GDI Bitmaps and Device-Independent Bitmaps

There are two kinds of Windows bitmaps: GDI bitmaps and DIBs. GDI bitmap objects are represented by the Microsoft Foundation Class (MFC) Library version 6.0 CBitmap class. The GDI bitmap object has an associated Windows data structure, maintained inside the Windows GDI module, that is device-dependent. Your program can get a copy of the bitmap data, but the bit arrangement depends on the display hardware. GDI bitmaps can be freely transferred among programs on a single computer, but because of their device dependency, transferring bitmaps by disk or modem doesn't make sense.

In Win32, you're allowed to put a GDI bitmap handle on the clipboard for transfer to another process, but behind the scenes Windows converts the device-dependent bitmap to a DIB and copies the DIB to shared memory. That's a good reason to consider using DIBs from the start.

DIBs offer many programming advantages over GDI bitmaps. Because a DIB carries its own color information, color palette management is easier. DIBs also make it easy to control gray shades when printing. Any computer running Windows can process DIBs, which are usually stored in BMP disk files or as a resource in your program's EXE or DLL file. The wallpaper background on your monitor is read from a BMP file when you start Windows. The primary storage format for Microsoft Paint is the BMP file, and Visual C++ uses BMP files for toolbar buttons and other images. Other graphic interchange formats are available, such as TIFF, GIF, and JPEG, but only the DIB format is directly supported by the Win32 API.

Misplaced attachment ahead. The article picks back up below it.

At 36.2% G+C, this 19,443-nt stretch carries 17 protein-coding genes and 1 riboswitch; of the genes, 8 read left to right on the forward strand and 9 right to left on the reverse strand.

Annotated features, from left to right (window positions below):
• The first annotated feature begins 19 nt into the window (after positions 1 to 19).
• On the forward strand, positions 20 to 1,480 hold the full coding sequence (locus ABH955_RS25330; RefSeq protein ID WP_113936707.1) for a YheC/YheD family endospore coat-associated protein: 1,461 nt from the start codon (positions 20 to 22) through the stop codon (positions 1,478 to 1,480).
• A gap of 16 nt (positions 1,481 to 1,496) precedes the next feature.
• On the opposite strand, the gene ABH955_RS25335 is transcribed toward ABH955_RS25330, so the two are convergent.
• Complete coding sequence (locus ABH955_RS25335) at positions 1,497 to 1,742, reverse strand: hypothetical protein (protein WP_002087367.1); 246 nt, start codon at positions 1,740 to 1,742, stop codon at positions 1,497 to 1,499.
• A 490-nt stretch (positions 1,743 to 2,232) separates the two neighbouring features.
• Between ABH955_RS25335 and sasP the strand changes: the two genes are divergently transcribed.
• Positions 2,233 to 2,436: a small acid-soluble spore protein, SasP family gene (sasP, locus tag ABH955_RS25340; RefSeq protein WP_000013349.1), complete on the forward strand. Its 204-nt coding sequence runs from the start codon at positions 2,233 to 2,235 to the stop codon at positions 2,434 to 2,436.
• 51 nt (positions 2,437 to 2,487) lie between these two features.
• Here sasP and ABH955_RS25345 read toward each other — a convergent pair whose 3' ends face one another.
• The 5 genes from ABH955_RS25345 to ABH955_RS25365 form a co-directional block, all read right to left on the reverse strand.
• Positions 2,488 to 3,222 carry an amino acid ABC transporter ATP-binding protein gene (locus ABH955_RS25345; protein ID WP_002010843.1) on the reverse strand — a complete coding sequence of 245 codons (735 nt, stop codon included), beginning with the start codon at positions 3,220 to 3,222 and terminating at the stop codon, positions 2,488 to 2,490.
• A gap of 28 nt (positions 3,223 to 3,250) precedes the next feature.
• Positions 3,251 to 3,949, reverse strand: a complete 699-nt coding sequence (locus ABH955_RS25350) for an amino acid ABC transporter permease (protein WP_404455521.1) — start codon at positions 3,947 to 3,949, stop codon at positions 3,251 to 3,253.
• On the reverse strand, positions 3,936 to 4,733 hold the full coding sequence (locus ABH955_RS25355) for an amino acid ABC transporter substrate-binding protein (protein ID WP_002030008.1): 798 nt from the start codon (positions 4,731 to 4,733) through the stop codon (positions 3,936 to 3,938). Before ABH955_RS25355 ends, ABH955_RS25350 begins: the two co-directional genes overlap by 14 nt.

Color Bitmaps and Monochrome Bitmaps

Now might be a good time to reread the "Windows Color Mapping" section in Chapter 5. As you'll see in this chapter, Windows deals with color bitmaps a little differently from the way it deals with brush colors.

Many color bitmaps are 16-color. A standard VGA board has four contiguous color planes, with 1 corresponding bit from each plane combining to represent a pixel. The 4-bit color values are set when the bitmap is created. With a standard VGA board, bitmap colors are limited to the standard 16 colors. Windows does not use dithered colors in bitmaps.

A monochrome bitmap has only one plane. Each pixel is represented by a single bit that is either off (0) or on (1). The CDC::SetTextColor function sets the "off" display color, and SetBkColor sets the "on" color. You can specify these pure colors individually with the Windows RGB macro.